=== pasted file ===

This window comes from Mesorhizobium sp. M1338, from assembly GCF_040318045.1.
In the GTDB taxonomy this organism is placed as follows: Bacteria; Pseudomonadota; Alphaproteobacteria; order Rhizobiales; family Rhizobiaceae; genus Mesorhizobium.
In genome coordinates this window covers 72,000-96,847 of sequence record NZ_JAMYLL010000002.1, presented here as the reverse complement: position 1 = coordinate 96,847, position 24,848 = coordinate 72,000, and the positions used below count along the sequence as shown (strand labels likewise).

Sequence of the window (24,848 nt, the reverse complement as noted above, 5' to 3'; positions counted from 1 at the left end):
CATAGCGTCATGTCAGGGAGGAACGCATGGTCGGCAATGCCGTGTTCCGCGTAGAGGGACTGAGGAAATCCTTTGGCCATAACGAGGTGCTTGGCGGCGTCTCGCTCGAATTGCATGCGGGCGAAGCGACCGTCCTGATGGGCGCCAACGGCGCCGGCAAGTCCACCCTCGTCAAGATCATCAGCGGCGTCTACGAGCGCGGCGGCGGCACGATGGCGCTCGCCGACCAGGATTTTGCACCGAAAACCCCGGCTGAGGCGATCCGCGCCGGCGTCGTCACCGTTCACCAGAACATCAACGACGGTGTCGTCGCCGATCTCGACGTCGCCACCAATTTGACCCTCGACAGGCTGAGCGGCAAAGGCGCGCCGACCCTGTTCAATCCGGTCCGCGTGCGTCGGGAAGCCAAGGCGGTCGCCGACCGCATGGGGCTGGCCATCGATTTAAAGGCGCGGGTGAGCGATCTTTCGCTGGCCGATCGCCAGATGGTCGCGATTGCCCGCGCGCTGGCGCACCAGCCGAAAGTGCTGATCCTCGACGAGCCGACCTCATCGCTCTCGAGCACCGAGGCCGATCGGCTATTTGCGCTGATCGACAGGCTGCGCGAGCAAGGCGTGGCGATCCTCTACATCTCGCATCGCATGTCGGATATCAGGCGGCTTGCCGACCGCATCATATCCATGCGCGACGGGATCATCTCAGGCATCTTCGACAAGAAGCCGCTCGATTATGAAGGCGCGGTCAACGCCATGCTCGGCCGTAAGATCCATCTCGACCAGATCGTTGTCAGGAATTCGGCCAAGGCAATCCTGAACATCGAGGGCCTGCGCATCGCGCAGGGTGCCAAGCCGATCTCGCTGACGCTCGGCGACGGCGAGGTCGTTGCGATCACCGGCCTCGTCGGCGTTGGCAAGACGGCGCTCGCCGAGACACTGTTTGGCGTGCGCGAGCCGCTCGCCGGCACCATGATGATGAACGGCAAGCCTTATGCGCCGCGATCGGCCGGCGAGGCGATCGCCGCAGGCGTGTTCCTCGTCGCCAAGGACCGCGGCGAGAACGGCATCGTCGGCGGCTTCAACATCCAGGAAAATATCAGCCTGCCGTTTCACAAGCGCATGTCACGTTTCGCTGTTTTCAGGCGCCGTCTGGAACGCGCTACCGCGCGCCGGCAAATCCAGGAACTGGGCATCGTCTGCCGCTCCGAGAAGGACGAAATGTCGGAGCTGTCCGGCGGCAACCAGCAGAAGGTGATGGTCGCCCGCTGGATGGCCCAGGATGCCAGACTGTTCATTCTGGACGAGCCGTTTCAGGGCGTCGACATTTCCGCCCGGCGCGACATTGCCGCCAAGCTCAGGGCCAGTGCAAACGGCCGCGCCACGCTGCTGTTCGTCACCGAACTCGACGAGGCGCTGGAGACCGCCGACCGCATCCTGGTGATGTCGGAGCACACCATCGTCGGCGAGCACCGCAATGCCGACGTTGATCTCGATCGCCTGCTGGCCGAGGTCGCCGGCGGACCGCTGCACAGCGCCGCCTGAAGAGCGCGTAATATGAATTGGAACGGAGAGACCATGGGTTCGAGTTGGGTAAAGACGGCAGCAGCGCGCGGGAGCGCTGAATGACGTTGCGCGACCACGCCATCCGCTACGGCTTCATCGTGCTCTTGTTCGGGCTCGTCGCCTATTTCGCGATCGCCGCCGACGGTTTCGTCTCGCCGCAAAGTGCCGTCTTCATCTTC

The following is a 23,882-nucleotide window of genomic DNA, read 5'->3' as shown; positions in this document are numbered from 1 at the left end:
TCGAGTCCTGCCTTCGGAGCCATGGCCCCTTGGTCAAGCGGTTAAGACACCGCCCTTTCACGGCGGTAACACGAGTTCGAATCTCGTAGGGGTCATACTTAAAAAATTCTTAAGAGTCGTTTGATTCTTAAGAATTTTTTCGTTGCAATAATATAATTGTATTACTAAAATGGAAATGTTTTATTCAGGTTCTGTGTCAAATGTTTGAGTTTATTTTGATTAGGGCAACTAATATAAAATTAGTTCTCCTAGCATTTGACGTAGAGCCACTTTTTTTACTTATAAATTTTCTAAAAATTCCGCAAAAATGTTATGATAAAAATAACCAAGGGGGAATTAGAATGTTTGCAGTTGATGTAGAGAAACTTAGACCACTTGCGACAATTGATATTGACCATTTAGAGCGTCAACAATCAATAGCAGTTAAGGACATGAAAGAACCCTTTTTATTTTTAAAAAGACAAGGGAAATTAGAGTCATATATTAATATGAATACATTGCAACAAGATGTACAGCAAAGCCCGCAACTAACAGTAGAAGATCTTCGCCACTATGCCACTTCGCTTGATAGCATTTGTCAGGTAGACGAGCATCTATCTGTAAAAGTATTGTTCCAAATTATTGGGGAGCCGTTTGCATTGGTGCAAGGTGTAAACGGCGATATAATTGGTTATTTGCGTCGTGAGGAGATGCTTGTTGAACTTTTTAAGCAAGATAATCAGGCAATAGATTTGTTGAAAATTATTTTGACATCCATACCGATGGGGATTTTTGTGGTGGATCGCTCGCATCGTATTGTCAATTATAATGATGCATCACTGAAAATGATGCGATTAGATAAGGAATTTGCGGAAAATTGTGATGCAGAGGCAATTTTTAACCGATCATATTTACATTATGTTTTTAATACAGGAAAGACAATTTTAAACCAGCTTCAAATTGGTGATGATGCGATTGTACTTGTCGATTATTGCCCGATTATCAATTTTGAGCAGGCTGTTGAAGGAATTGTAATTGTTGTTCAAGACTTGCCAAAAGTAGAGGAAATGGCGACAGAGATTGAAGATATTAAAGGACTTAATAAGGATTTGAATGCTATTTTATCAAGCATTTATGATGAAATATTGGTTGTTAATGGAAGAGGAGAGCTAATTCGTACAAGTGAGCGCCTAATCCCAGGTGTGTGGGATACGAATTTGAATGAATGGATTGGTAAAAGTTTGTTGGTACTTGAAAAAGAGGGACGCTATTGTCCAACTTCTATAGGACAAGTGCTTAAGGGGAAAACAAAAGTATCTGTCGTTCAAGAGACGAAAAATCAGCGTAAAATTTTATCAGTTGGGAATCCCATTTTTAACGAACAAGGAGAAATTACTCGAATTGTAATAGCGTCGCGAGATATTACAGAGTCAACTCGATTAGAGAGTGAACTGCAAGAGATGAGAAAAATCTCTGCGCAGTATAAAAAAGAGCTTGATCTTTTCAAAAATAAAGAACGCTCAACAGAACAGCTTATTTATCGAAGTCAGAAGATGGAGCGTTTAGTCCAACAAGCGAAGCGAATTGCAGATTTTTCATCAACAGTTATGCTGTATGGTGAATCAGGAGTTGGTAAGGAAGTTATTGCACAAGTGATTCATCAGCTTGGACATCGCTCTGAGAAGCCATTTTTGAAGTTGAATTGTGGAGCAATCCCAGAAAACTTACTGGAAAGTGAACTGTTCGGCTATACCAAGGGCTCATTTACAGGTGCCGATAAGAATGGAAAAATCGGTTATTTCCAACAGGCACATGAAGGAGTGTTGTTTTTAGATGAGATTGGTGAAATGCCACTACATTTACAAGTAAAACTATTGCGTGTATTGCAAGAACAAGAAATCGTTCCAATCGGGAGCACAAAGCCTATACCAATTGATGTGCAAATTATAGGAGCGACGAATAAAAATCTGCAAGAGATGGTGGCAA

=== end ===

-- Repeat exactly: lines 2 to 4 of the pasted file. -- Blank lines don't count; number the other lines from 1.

In the GTDB taxonomy this organism is placed as follows: Bacteria; Pseudomonadota; Alphaproteobacteria; order Rhizobiales; family Rhizobiaceae; genus Mesorhizobium.
In genome coordinates this window covers 72,000-96,847 of sequence record NZ_JAMYLL010000002.1, presented here as the reverse complement: position 1 = coordinate 96,847, position 24,848 = coordinate 72,000, and the positions used below count along the sequence as shown (strand labels likewise).

Sequence of the window (24,848 nt, the reverse complement as noted above, 5' to 3'; positions counted from 1 at the left end):